Thursday, September 30, 2010

A History of Christianity: The First Three Thousand Years, by Diarmaid MacCulloch (Penguin)

The Flagellation by Piero della Francesca (c.145560)

Christianity began a thousand years before the birth of “Joshua the Anointed One” (aka Jesus Christ), argues MacCulloch in this gargantuan tome, which is why he starts with classical and Hebrew culture, audaciously adding another millennium to Christian history. Originally, he says, Christianity was “a dialogue between Judaism and Graeco-Roman philosophy, trying to solve such problems as how a human being might also be God”. A “candid friend of Christianity”, MacCulloch’s aim is to step back and see it “in the round” and in this he succeeds magnificently. Concerned about the “moral health” of Christians (“For most of its existence, Christianity has been the most intolerant of world faiths”), he shows how 19th- and 20th-century Christians created “a reaction of fundamentalist intolerance” in Islam, Judaism and Hinduism. Huge areas of Christian history are covered, but his main theme is the sheer variety of ways in which one can be a Christian. He presents us with a plurality of Christianities, but through all this diversity, MacCulloch brings a singular clarity.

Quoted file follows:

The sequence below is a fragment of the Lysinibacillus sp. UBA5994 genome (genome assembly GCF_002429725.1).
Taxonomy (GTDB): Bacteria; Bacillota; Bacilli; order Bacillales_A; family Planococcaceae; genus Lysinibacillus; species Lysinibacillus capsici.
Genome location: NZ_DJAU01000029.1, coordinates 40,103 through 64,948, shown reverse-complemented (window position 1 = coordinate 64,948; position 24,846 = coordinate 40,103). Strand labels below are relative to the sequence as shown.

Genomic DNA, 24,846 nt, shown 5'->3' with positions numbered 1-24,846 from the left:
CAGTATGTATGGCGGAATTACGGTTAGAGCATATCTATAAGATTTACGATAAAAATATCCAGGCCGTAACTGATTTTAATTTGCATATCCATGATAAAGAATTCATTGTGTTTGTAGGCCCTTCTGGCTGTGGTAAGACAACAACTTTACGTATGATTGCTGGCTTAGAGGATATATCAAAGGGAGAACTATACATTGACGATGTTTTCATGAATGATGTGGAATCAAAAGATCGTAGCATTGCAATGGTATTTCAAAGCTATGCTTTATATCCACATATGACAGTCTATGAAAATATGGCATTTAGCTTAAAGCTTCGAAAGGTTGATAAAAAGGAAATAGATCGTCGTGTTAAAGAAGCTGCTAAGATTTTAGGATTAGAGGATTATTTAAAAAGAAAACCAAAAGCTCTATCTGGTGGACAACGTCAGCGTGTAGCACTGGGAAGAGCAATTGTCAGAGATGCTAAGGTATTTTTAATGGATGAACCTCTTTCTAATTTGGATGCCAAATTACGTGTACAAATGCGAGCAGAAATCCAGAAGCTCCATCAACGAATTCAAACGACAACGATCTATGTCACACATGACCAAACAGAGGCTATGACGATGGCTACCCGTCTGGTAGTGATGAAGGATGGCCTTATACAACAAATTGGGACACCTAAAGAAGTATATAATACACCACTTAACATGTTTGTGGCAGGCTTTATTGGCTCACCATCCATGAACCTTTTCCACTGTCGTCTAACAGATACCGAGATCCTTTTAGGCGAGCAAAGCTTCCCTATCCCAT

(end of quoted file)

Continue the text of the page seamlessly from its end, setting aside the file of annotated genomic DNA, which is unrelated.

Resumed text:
Tuesday, September 28, 2010

Hooray for the NHS

What a marvel the National Health Service is. My three-year-old son was rushed to A&E last week with a perforated appendix and he was operated on and cared for in the Children’s Hospital at the John Radcliffe.

Aside from its impressive architecture (the cafe, above), it's one of the best facilities in the country for treating sick children. My thanks to all the staff there. Fingers crossed, my son should make a full recovery.

Monday, September 20, 2010

The Illusionist